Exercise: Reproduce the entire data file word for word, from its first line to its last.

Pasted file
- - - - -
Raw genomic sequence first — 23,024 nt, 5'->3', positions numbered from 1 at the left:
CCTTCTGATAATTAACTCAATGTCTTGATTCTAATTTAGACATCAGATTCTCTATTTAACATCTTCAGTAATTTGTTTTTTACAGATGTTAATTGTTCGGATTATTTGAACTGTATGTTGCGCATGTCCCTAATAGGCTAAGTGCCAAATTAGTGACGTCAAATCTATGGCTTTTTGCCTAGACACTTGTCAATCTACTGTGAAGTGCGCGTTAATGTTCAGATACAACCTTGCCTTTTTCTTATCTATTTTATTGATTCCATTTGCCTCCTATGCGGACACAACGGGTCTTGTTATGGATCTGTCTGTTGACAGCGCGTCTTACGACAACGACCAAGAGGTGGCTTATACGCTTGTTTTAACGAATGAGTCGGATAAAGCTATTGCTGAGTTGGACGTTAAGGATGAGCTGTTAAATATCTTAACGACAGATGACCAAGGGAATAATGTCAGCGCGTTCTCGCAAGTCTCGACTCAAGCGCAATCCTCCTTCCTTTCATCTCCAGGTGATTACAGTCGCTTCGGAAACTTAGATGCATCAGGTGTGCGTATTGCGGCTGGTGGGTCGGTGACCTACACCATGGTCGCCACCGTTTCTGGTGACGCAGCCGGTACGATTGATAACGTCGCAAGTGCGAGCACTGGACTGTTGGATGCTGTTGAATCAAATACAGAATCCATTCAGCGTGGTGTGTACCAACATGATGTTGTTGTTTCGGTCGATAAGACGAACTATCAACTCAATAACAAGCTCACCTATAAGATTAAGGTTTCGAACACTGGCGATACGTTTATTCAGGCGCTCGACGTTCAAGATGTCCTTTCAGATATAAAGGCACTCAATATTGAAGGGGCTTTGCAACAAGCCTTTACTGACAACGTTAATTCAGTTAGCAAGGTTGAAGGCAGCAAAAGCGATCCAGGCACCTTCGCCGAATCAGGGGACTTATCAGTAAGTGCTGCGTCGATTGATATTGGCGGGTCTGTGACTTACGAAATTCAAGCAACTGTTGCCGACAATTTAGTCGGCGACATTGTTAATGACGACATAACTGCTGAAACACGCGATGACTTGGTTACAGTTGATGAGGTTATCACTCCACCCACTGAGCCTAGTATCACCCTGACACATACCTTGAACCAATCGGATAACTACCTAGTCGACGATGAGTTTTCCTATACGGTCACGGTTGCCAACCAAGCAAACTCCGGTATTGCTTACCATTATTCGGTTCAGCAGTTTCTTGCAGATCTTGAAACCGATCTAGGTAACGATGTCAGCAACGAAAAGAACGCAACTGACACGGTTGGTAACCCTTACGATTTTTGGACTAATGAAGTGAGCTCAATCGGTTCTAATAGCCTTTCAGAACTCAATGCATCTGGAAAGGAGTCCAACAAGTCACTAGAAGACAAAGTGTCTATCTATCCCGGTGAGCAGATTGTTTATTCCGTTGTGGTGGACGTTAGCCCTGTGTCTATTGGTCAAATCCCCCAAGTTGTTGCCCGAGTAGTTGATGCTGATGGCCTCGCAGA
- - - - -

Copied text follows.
Raw genomic sequence first — 23,024 nt, 5'->3', positions numbered from 1 at the left:
CCTTCTGATAATTAACTCAATGTCTTGATTCTAATTTAGACATCAGATTCTCTATTTAACATCTTCAGTAATTTGTTTTTTACAGATGTTAATTGTTCGGATTATTTGAACTGTATGTTGCGCATGTCCCTAATAGGCTAAGTGCCAAATTAGTGACGTCAAATCTATGGCTTTTTGCCTAGACACTTGTCAATCTACTGTGAAGTGCGCGTTAATGTTCAGATACAACCTTGCCTTTTTCTTATCTATTTTATTGATTCCATTTGCCTCCTATGCGGACACAACGGGTCTTGTTATGGATCTGTCTGTTGACAGCGCGTCTTACGACAACGACCAAGAGGTGGCTTATACGCTTGTTTTAACGAATGAGTCGGATAAAGCTATTGCTGAGTTGGACGTTAAGGATGAGCTGTTAAATATCTTAACGACAGATGACCAAGGGAATAATGTCAGCGCGTTCTCGCAAGTCTCGACTCAAGCGCAATCCTCCTTCCTTTCATCTCCAGGTGATTACAGTCGCTTCGGAAACTTAGATGCATCAGGTGTGCGTATTGCGGCTGGTGGGTCGGTGACCTACACCATGGTCGCCACCGTTTCTGGTGACGCAGCCGGTACGATTGATAACGTCGCAAGTGCGAGCACTGGACTGTTGGATGCTGTTGAATCAAATACAGAATCCATTCAGCGTGGTGTGTACCAACATGATGTTGTTGTTTCGGTCGATAAGACGAACTATCAACTCAATAACAAGCTCACCTATAAGATTAAGGTTTCGAACACTGGCGATACGTTTATTCAGGCGCTCGACGTTCAAGATGTCCTTTCAGATATAAAGGCACTCAATATTGAAGGGGCTTTGCAACAAGCCTTTACTGACAACGTTAATTCAGTTAGCAAGGTTGAAGGCAGCAAAAGCGATCCAGGCACCTTCGCCGAATCAGGGGACTTATCAGTAAGTGCTGCGTCGATTGATATTGGCGGGTCTGTGACTTACGAAATTCAAGCAACTGTTGCCGACAATTTAGTCGGCGACATTGTTAATGACGACATAACTGCTGAAACACGCGATGACTTGGTTACAGTTGATGAGGTTATCACTCCACCCACTGAGCCTAGTATCACCCTGACACATACCTTGAACCAATCGGATAACTACCTAGTCGACGATGAGTTTTCCTATACGGTCACGGTTGCCAACCAAGCAAACTCCGGTATTGCTTACCATTATTCGGTTCAGCAGTTTCTTGCAGATCTTGAAACCGATCTAGGTAACGATGTCAGCAACGAAAAGAACGCAACTGACACGGTTGGTAACCCTTACGATTTTTGGACTAATGAAGTGAGCTCAATCGGTTCTAATAGCCTTTCAGAACTCAATGCATCTGGAAAGGAGTCCAACAAGTCACTAGAAGACAAAGTGTCTATCTATCCCGGTGAGCAGATTGTTTATTCCGTTGTGGTGGACGTTAGCCCTGTGTCTATTGGTCAAATCCCCCAAGTTGTTGCCCGAGTAGTTGATGCTGATGGCCTCGCAGA